Jacksonville Beach man now charged with attempted murder, seven months after assault

A Jacksonville Beach man already jailed on charges of attacking police with a sword is now facing an attempted murder charge in the beating police were investigating in the first place. Maximillan Michaels was already facing three counts of Duval County aggravated assault on a law enforcement officer for swinging a sword at police when they came to check on someone in a Jacksonville Beach home, according to a report in the Florida Times-Union. Police were called by a neighbor to check on a woman who had not been heard from in days, the newspaper reported. Police were met by Michaels and officers had to use a Taser to calm him down and arrest him, the newspaper reported.

Police found the woman who lived in the home in a bedroom with severe injuries to her head and face, the newspaper reported. Police have not released information on why Michaels was in the home, nor if he and the victim knew each other. The attempted murder charge was added so late because the victim needed months of rehabilitation before she was able to identify the man who attacked her, the newspaper reported. The new charges against Michaels also include false imprisonment. Felony murder, or attempted felony murder, can be charged when someone is killed or police believe someone was left for dead, in the commission of another felony. In this Jacksonville Violent Crimes Case, the state appears to be using the false imprisonment as the felony that Michaels is accused of committing as the grounds for attempted felony murder.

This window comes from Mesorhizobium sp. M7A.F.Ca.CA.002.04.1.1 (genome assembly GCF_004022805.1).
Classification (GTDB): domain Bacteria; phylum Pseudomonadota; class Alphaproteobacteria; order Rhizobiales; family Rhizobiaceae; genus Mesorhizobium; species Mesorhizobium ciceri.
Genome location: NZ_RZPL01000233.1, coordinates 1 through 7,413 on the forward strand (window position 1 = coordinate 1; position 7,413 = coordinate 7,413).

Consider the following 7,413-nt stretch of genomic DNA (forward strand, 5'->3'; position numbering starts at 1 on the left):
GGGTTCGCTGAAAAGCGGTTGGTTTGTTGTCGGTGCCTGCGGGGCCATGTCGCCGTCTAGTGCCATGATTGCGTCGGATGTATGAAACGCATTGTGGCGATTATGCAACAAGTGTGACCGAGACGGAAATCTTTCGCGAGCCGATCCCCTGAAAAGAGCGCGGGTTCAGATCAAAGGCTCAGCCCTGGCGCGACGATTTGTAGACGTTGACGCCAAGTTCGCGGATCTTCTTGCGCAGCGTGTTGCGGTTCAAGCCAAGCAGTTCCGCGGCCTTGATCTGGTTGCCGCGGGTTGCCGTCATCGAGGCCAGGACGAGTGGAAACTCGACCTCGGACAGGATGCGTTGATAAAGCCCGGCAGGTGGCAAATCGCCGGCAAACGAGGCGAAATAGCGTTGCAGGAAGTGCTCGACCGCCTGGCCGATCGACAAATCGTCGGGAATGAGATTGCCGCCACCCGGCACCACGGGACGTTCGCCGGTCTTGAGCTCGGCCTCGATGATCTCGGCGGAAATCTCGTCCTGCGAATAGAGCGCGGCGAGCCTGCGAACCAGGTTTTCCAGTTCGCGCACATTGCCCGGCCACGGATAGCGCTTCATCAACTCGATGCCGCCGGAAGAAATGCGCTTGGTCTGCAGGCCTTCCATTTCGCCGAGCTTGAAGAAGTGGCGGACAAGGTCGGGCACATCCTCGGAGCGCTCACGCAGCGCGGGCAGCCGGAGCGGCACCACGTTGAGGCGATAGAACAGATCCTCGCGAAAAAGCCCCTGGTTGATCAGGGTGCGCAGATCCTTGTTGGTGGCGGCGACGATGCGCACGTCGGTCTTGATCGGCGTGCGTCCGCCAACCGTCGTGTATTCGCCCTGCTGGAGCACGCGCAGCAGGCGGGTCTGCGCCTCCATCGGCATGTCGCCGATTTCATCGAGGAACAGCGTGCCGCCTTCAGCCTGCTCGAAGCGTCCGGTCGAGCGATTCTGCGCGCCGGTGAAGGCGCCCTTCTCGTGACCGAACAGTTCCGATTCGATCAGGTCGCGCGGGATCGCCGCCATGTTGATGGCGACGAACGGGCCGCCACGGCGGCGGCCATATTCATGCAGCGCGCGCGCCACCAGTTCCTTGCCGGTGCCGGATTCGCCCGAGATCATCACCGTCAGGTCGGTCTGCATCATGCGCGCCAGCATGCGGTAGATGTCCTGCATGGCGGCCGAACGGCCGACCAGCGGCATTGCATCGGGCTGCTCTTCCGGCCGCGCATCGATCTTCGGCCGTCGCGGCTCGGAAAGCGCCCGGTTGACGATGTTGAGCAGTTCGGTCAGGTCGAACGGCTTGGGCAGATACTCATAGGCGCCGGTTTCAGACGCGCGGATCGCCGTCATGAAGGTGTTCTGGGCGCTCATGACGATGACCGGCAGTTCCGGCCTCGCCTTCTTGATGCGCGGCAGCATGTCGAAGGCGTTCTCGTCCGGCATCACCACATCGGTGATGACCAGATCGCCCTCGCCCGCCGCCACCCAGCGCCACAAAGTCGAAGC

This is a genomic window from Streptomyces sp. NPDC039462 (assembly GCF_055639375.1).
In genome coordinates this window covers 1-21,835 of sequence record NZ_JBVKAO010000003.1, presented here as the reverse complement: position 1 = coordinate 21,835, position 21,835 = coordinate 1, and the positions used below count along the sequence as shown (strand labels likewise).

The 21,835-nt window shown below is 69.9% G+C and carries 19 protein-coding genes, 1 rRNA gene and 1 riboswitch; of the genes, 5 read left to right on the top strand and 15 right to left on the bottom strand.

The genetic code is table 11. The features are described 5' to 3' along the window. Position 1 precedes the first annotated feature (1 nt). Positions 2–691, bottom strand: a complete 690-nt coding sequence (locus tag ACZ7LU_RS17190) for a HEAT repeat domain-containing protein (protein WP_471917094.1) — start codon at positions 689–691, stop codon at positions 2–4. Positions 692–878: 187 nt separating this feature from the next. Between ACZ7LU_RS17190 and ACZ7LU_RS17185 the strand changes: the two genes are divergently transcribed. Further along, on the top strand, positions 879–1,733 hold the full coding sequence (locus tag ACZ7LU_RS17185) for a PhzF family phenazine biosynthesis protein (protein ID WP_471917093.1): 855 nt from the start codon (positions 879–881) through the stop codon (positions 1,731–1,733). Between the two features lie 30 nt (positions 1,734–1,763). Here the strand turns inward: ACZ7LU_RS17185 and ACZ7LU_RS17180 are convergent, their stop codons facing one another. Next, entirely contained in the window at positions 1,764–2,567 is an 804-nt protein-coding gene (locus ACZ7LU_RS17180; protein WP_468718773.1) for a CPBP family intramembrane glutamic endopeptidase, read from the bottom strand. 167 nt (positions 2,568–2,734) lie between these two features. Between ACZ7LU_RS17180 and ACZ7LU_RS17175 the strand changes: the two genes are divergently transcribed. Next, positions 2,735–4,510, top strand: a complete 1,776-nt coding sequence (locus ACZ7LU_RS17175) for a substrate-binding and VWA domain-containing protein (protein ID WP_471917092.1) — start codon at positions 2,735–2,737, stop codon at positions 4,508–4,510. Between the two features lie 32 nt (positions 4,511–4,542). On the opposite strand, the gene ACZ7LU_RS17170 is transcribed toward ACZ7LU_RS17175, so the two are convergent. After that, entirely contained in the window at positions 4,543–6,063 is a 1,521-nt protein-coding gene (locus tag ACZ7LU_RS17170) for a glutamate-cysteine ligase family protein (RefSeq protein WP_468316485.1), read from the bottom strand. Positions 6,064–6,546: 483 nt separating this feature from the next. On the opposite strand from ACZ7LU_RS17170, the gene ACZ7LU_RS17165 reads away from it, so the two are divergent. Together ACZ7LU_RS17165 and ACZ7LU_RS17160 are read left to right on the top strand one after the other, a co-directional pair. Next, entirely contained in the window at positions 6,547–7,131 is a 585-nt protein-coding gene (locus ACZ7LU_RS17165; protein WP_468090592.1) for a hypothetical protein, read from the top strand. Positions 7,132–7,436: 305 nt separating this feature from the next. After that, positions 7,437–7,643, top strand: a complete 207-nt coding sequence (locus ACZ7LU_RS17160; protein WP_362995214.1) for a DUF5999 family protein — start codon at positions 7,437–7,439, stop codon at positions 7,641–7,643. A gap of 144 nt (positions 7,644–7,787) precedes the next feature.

Attempted felony murder is a first-degree felony punishable by up to life in prison. In order to be convicted of attempted felony murder, the defendant must be convicted of the underlying felony – false imprisonment in this Jacksonville Violent Crimes Case. On its own, false imprisonment is a third-degree felony punishable by up to five years in prison. That’s less severe than what Michaels was already facing. Aggravated assault on a law enforcement officer is a second-degree felony punishable by up to 15 years in prison, so he is facing 45 years on those charges as well. A person does not have to be the person involved in the actual killing or injuries to be charged with felony murder or attempted felony murder. In one recent Jacksonville Violent Crimes Case, the getaway driver and mastermind of a series of armed robberies was found guilty of felony murder after her accomplice was shot and killed by police.

The timing of the attempted murder charge against Michaels is understandable, given the injuries to victim and the fact police had time to investigate with little fear Michaels would be going anywhere. In many Jacksonville Violent Crimes Cases, if a suspect is already in custody on another charge, police will continue to investigate the more serious charge and then add the new charges while the person is in jail. Michaels was originally held on $150,000 bond, meaning he’d need $15,000 to get out, and the state likely figured it had time to get its case lined up and that Michaels would not be able to post bond. Michaels no longer has a bond, so he will be held in jail until his case is resolved.

If you or a loved one needs a criminal defense attorney in Jacksonville or the surrounding area, call The Mussallem Law Firm at (904) 365-5200 for a FREE CONSULTATION. Our Duval County Violent Crimes Attorney, Victoria “Tori” Mussallem, is available 24 hours a day, 7 days a week.

Contact Information